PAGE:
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Lawmen: Bass Reeves

101 Studios, 2023

45 minutes


Chad Feehan

Reading Time:

6 minutes

📷 : Licensed from Shutterstock

Lawmen: Bass ReevesSaddle Up (9QA0KKDY5QU5JQER)
00:00 / 07:36

Lawmen: Bass Reeves

Masala Chai

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Movies and TV shows about toughness and athletic competition


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Movies and TV shows with intense action

Reba Chaisson


Lawmen: Bass Reeves, the 2023 Paramount+ limited series based on a true story, puts the notions of fear and respect front and center. The intense, action-filled story follows the life and career of a Black deputy U.S. marshal in the postbellum South.


Recently freed from enslavement, Deputy Marshal Reeves has been hired by Judge Parker (Donald Sutherland) to travel his Southern district to catch people wanted for serious crimes such as robbery and murder. A self-assured and deeply religious man, Bass, played by David Oyelowo (Selma, The Butler), traverses Arkansas and what is now Oklahoma perched atop his horse. Combined with his badge, the two place him at a physical and social focal point that forces his captives and others to look up to him and acknowledge his position of authority. Indeed, much of the 8-part series shows Reeves on his horse with his badge visible, likely creator Chad Feehan’s goal of presenting a stark contrast to the previously low social level Reeves was relegated to when slavery was a legal and accepted practice just a few years prior.

For historical context, after the issuance of the Emancipation Proclamation in 1863, the South underwent Reconstruction from 1867-1877. During this period, Blacks were granted citizenship and the right to vote with the 14th and 15th Amendments, respectively. Public schools and colleges were constructed for Black students, and Black men were elected to state legislatures in the South with some even serving in Congress. This was a tenuous period with many White people still reeling from the forced release of their centuries-long grip of Black people that they had become accustomed to seeing as objects and legally treating as property. Thus, the idea of a Black man freely traversing the South arresting people with the power of a marshal's badge is, to say the least, astounding, not only for some White people in this era, but even for some who are Black.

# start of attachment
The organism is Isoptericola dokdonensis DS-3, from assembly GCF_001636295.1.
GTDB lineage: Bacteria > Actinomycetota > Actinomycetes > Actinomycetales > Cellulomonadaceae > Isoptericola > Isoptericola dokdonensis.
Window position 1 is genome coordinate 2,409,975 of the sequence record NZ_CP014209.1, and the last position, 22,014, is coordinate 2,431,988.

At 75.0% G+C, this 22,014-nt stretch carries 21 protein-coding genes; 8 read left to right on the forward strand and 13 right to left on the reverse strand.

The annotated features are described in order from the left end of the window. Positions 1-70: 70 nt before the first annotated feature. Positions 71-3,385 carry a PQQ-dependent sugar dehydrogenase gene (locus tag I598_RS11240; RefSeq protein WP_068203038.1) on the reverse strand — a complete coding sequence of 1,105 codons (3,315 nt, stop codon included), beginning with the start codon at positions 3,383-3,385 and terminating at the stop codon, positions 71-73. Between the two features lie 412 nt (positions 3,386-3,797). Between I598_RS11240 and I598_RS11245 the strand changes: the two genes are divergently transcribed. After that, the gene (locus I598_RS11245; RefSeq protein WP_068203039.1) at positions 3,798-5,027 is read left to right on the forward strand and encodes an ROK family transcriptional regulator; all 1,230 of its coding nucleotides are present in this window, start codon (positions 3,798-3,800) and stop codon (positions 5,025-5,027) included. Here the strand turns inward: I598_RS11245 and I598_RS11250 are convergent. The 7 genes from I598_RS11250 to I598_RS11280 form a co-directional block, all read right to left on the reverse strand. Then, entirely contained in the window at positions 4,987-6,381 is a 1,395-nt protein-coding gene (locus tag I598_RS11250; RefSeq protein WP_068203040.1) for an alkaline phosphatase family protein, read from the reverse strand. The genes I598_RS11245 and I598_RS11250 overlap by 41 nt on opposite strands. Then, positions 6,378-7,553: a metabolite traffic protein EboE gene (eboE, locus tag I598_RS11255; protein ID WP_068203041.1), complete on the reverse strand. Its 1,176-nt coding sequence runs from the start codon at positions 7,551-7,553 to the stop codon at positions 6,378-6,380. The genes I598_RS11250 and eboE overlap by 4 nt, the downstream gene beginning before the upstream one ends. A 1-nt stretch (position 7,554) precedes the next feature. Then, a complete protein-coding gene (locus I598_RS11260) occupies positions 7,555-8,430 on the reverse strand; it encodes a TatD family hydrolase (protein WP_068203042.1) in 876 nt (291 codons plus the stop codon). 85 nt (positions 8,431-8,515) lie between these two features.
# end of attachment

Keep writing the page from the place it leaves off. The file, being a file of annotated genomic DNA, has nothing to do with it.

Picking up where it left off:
For many White Southerners, a Black lawman challenges their views of where Black men are situated relative to White people in the socially constructed racial hierarchy. Conversely, Black people view Reeves as misguided, a traitor even, for arresting “his own,” particularly when the crimes were justifiable. One Black man, for example, whom Reeves arrests for killing a former enslaver, insists the man deserved it. The man explains that the enslaver vowed to kill his people before he set them free. So, when he received the news that enslaved persons had been emancipated, he locked them in their cabins and burned them all alive. For this, Reeves’s captive asserts he has “no regrets” for killing the man and insists he would “do it again.” While clearly moved by the story, Reeves’ view is that the question of his captive’s innocence or guilt is not one for him to decide but rather one for the court. He refers to Bible verses alluding to God as the Judge and the one that his detainees must ultimately answer to. Like a focused automaton, his job, in his view, is to capture and bring them in so they can have their day in court.